## 3.2: Conservation of Energy: Terms in an Energy Balance

There are three terms that may be important in determining the total energy in a system:

a) Potential energy
b) Kinetic energy
c) Internal energy

For a system that is a single object with mass m, these terms are:

a) EP = mgh
b) EK = .5mv2
c) EU = m

where:

 g = the gravitational field constant, h = the height above a datum plane of the center of the object perpendicular to the direction gravity acts, v = the velocity of the object relative to some "fixed" object, = the internal energy per unit mass of the object.

This assumes that gravity is the only field acting on the object. In essence, the internal energy term accounts for all forms of energy except potential and kinetic. The internal term includes the effect of:

1. the state of the matter in the object; i.e. whether it is a gas, liquid or solid, or some mixture of these;
2. temperature variations from some reference temperature;
3. pressure variations from a reference pressure;
4. the composition of the object.

Note particularly that each term in this classification is measured relative to some state or position that is considered to be the zero point for calculating energy.

The sum of these three forms of energy is the total energy of the object. Thus we define:

ET = EP + EK + EU

The total energy of an object may change as a result of heat transferred to (or from) it, or by it doing work on the surroundings (or the surroundings doing work on it). If those are the only ways that the object's energy can change, we say that it forms a closed system. Thus its boundaries are impervious to the flow of mass in both directions. A system that is open has porous boundaries so that mass can flow across them. In an open system, we must account for the energy added to (or taken from) it by this mass flow across its boundaries.

### 3.2.1 Energy Balance for a Closed System

First, we will give the general energy balance for a closed system expressed in terms of the change that occurs over a finite time interval:

ET(t2) - ET(t1) = Q - W

where:

 ET(t) = the total energy of the object at time t, Q = the heat added to the object from time t1 to t2 and W = the work done by the object from time t1 to t2.

The differential form for this is:

dET/dt = dQ/dt - dW/dt
or
dET/dt = q - w

where:

 q = the rate of heat addition to our system and w = the rate our system does work on the surroundings.

The most common forms of work encountered in chemical systems are:

a) work associated with motion acting against friction as in stirring a liquid and
b) work associated with expansion of fluids.

The work done by an object in expanding from volume V1 to V2 against an external pressure p is:

The energy carried into a system across its boundaries may be categorized in the same three forms as the energy of the system itself. If the rate of flow into the system is F mass/time then the rate of addition of energy is:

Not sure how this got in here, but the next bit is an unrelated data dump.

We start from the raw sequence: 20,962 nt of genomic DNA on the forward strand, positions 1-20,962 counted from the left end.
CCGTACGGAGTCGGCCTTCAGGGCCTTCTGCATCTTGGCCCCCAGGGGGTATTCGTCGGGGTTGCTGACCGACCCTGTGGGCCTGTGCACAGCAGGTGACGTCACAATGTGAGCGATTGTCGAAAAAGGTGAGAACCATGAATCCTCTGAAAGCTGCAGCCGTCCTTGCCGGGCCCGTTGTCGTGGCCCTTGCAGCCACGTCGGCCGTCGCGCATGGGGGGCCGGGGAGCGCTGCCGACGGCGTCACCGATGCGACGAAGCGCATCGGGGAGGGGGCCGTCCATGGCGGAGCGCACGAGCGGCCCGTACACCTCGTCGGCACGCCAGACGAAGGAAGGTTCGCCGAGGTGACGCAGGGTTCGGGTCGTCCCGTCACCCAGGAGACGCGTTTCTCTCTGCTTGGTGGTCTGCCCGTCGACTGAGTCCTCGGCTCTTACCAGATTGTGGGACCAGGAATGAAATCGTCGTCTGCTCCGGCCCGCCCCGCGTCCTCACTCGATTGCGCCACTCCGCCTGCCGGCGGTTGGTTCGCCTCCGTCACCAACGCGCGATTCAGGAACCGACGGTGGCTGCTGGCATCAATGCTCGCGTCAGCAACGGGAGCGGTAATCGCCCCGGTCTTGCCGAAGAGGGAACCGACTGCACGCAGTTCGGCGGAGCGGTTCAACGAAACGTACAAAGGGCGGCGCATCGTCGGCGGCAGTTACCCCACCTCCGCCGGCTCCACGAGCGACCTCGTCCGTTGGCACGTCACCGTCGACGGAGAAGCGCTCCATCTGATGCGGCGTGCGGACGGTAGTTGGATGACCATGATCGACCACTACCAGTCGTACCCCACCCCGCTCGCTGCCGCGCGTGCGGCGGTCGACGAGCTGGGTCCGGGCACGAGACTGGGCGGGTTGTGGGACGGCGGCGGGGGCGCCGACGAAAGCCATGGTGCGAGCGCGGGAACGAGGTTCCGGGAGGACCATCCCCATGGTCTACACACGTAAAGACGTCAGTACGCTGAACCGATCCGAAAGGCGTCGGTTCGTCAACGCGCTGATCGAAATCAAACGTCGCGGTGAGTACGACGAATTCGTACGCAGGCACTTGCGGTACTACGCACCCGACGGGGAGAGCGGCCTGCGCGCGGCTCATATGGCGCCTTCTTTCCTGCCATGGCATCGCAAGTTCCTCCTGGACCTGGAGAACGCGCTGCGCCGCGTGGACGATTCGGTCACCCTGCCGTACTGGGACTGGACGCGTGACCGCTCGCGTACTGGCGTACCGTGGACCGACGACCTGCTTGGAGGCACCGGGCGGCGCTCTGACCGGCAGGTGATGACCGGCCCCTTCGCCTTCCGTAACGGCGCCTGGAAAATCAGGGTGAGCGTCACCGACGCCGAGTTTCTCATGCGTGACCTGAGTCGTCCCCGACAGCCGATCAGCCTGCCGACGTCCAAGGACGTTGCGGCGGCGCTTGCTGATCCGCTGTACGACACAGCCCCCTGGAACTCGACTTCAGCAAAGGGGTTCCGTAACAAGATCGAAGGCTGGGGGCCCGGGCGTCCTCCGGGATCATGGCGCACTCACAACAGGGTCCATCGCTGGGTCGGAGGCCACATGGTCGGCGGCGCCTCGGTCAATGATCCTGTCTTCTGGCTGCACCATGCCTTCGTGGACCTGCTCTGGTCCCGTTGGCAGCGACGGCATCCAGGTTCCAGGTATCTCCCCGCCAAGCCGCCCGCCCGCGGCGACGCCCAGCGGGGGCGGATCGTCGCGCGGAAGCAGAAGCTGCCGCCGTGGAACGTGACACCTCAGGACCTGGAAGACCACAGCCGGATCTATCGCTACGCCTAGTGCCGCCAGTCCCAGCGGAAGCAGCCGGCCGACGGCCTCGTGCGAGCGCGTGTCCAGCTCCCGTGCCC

F(.5v2 + gh + )

In this expression the velocity, height and internal energy per mass all must be evaluated at the conditions where the mass flows across the boundary. This motion also has a work term associated with it. The rate at which work must be done by the surroundings to get the mass into the system is:

Fp

where:

 = the specific volume of the fluid p = the pressure

Thus the sum of the rate of addition of energy carried in and the work done in getting it in is:

F(.5v2 + gh + + p )

The last two terms in this expression are usually combined as:

+ p =
where is the enthalpy per mass of fluid.

If we have a product stream that flows out of the system at a rate Fout, it carries energy with it and the system must be doing work to get it out. That looks the same as for a feed:

Energy lost + Work done = Fout(.5(vout)2 + ghout + out)

where we have put the superscript out on terms to indicate that they must be evaluated at exit conditions.

### 3.2.2 Balance for an Open Steady State System

All of the open systems that we encounter in this course are steady state systems in which the total energy of the system is constant. Then for such a system (since dET/dt = 0) our energy balance looks like:

0 = q - w' + Fin(.5(vin)2 + ghin + in) - Fout(.5(vout)2 + ghout + out)

where w' is the rate of work the system is doing excluding the
work associated with the flows in and out of the system.

Flows in the feed and product streams at steady state system must be equal since mass is conserved:

Fin = Fout

so we could combine the terms inside the two sets of brackets. In a more general system with several inlet and exit streams there is no particular advantage to be taken of this property. For our general steady state system our balance equation expressed in mass units is:

where:

 j designates the jth stream in or out of the system and Fj is positive for feed streams and negative for product streams.

If we wish to calculate the energy in our streams in terms of molar rates, our balance will look like:

where:

 Nj = the molar flow rate in stream j (positive for a feed and negative for a product stream) = the molar specific enthalpy of a fluid. Mj = the average molecular weight of stream j.

In most chemical systems like reactors and separators the kinetic and potential energy components in the balance are unimportant so that the balance reduces to:

If we insist on flow rates that are positive, we can split our sum in this equation into two parts:

The calculation of the molar specific enthalpy of a fluid is considered in the section of these notes on energy balances.

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